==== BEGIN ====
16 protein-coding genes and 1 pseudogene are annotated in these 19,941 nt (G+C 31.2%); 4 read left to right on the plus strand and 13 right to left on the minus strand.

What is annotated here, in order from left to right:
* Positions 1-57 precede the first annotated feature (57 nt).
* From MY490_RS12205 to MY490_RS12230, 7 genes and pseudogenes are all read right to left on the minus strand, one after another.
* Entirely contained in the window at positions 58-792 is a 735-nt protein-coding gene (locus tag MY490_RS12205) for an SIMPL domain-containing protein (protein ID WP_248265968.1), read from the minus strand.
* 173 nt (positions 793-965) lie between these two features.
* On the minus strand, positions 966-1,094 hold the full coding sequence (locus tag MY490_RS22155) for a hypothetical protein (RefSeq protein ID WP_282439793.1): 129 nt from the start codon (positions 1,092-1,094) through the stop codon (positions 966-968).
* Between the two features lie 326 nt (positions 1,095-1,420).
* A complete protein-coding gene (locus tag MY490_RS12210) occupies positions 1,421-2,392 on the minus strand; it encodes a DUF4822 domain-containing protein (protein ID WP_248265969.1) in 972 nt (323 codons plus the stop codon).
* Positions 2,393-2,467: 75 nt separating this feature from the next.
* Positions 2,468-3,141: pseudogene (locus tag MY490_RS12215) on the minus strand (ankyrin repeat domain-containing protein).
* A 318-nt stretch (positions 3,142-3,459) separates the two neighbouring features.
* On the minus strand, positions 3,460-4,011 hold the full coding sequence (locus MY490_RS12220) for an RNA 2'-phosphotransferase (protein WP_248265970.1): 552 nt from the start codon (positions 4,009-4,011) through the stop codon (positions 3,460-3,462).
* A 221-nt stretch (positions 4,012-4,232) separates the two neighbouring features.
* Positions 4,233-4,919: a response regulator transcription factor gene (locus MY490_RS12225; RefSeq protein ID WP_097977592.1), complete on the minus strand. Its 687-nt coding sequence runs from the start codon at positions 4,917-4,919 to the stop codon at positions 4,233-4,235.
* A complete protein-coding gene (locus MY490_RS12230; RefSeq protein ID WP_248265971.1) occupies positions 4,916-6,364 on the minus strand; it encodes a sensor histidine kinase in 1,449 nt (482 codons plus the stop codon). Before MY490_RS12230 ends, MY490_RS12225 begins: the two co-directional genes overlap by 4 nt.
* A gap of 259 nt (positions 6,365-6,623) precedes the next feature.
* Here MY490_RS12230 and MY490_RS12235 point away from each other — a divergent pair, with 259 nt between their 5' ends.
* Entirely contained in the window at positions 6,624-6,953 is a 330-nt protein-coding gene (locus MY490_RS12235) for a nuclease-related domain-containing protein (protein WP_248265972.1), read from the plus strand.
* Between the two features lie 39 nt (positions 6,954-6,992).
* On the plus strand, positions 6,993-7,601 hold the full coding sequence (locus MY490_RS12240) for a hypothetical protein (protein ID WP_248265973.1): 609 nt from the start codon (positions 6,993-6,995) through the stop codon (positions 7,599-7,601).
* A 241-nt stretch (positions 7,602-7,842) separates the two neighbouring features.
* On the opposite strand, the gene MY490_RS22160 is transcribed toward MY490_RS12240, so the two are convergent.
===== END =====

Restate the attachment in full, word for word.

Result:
16 protein-coding genes and 1 pseudogene are annotated in these 19,941 nt (G+C 31.2%); 4 read left to right on the plus strand and 13 right to left on the minus strand.

What is annotated here, in order from left to right:
* Positions 1-57 precede the first annotated feature (57 nt).
* From MY490_RS12205 to MY490_RS12230, 7 genes and pseudogenes are all read right to left on the minus strand, one after another.
* Entirely contained in the window at positions 58-792 is a 735-nt protein-coding gene (locus tag MY490_RS12205) for an SIMPL domain-containing protein (protein ID WP_248265968.1), read from the minus strand.
* 173 nt (positions 793-965) lie between these two features.
* On the minus strand, positions 966-1,094 hold the full coding sequence (locus tag MY490_RS22155) for a hypothetical protein (RefSeq protein ID WP_282439793.1): 129 nt from the start codon (positions 1,092-1,094) through the stop codon (positions 966-968).
* Between the two features lie 326 nt (positions 1,095-1,420).
* A complete protein-coding gene (locus tag MY490_RS12210) occupies positions 1,421-2,392 on the minus strand; it encodes a DUF4822 domain-containing protein (protein ID WP_248265969.1) in 972 nt (323 codons plus the stop codon).
* Positions 2,393-2,467: 75 nt separating this feature from the next.
* Positions 2,468-3,141: pseudogene (locus tag MY490_RS12215) on the minus strand (ankyrin repeat domain-containing protein).
* A 318-nt stretch (positions 3,142-3,459) separates the two neighbouring features.
* On the minus strand, positions 3,460-4,011 hold the full coding sequence (locus MY490_RS12220) for an RNA 2'-phosphotransferase (protein WP_248265970.1): 552 nt from the start codon (positions 4,009-4,011) through the stop codon (positions 3,460-3,462).
* A 221-nt stretch (positions 4,012-4,232) separates the two neighbouring features.
* Positions 4,233-4,919: a response regulator transcription factor gene (locus MY490_RS12225; RefSeq protein ID WP_097977592.1), complete on the minus strand. Its 687-nt coding sequence runs from the start codon at positions 4,917-4,919 to the stop codon at positions 4,233-4,235.
* A complete protein-coding gene (locus MY490_RS12230; RefSeq protein ID WP_248265971.1) occupies positions 4,916-6,364 on the minus strand; it encodes a sensor histidine kinase in 1,449 nt (482 codons plus the stop codon). Before MY490_RS12230 ends, MY490_RS12225 begins: the two co-directional genes overlap by 4 nt.
* A gap of 259 nt (positions 6,365-6,623) precedes the next feature.
* Here MY490_RS12230 and MY490_RS12235 point away from each other — a divergent pair, with 259 nt between their 5' ends.
* Entirely contained in the window at positions 6,624-6,953 is a 330-nt protein-coding gene (locus MY490_RS12235) for a nuclease-related domain-containing protein (protein WP_248265972.1), read from the plus strand.
* Between the two features lie 39 nt (positions 6,954-6,992).
* On the plus strand, positions 6,993-7,601 hold the full coding sequence (locus MY490_RS12240) for a hypothetical protein (protein ID WP_248265973.1): 609 nt from the start codon (positions 6,993-6,995) through the stop codon (positions 7,599-7,601).
* A 241-nt stretch (positions 7,602-7,842) separates the two neighbouring features.
* On the opposite strand, the gene MY490_RS22160 is transcribed toward MY490_RS12240, so the two are convergent.